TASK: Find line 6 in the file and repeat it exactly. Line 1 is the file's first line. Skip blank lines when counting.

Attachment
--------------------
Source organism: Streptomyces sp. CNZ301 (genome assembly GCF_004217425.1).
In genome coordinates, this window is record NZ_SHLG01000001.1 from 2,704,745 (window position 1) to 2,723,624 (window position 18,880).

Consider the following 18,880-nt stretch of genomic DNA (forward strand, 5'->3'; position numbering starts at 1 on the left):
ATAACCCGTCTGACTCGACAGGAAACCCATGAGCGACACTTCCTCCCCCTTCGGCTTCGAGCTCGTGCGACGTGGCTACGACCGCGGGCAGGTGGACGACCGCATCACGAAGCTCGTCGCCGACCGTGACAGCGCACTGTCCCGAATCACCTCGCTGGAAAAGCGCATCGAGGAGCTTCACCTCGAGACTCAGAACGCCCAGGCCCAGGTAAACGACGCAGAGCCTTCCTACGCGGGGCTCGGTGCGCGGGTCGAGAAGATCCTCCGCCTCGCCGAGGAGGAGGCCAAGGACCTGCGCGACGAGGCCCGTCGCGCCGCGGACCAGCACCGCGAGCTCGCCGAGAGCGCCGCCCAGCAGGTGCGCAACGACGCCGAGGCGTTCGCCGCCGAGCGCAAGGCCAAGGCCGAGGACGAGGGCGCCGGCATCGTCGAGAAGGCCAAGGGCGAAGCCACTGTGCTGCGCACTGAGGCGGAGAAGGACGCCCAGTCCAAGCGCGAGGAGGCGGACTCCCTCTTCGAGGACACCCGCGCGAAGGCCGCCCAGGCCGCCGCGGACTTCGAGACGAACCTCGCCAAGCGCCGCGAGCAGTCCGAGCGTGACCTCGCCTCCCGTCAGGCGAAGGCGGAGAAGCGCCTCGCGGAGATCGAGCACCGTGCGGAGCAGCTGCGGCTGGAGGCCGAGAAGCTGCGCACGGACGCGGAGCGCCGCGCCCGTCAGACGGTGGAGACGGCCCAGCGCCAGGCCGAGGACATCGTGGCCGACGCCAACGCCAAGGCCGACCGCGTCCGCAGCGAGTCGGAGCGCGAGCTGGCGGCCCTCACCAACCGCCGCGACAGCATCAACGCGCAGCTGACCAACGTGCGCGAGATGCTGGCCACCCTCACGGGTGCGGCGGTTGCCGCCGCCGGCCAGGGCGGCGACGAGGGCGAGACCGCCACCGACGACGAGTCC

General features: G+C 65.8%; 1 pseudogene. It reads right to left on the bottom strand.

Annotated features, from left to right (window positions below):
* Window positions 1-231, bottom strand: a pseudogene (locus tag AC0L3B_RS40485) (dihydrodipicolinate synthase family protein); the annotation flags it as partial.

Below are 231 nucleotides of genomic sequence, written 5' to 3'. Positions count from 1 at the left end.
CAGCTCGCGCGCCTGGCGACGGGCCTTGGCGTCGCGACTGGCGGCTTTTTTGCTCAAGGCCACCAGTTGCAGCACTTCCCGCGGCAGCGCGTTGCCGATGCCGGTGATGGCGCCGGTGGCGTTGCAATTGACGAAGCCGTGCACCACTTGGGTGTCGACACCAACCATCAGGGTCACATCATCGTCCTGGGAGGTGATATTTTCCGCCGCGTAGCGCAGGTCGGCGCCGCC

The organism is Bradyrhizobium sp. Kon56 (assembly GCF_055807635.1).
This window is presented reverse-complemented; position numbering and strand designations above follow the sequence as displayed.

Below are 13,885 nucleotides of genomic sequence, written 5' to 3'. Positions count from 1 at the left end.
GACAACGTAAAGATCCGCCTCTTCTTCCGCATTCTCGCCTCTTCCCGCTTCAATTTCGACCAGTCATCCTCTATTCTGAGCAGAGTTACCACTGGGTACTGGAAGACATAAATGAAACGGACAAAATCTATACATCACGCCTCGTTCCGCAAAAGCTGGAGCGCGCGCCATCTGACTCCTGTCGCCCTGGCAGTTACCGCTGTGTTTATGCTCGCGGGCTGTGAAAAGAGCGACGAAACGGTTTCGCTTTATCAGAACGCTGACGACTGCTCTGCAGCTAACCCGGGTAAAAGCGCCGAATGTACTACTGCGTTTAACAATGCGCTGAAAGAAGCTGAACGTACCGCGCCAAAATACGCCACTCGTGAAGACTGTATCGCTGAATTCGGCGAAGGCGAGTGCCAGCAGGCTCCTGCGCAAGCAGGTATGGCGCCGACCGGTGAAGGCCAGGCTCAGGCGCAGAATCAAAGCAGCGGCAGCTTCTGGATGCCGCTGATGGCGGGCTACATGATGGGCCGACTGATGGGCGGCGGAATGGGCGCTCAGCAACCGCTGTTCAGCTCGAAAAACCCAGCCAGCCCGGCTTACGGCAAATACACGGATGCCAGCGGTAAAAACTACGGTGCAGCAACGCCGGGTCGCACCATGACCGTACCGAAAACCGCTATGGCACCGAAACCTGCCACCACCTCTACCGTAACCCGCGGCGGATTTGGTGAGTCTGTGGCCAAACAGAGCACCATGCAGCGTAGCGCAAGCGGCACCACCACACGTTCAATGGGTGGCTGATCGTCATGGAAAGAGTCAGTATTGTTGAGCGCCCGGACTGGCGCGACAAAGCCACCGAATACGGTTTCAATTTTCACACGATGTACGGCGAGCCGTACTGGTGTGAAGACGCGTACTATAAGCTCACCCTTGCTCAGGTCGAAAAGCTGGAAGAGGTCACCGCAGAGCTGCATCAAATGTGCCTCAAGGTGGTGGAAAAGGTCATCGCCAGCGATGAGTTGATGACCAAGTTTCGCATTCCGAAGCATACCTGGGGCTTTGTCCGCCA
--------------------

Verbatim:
Annotated features, from left to right (window positions below):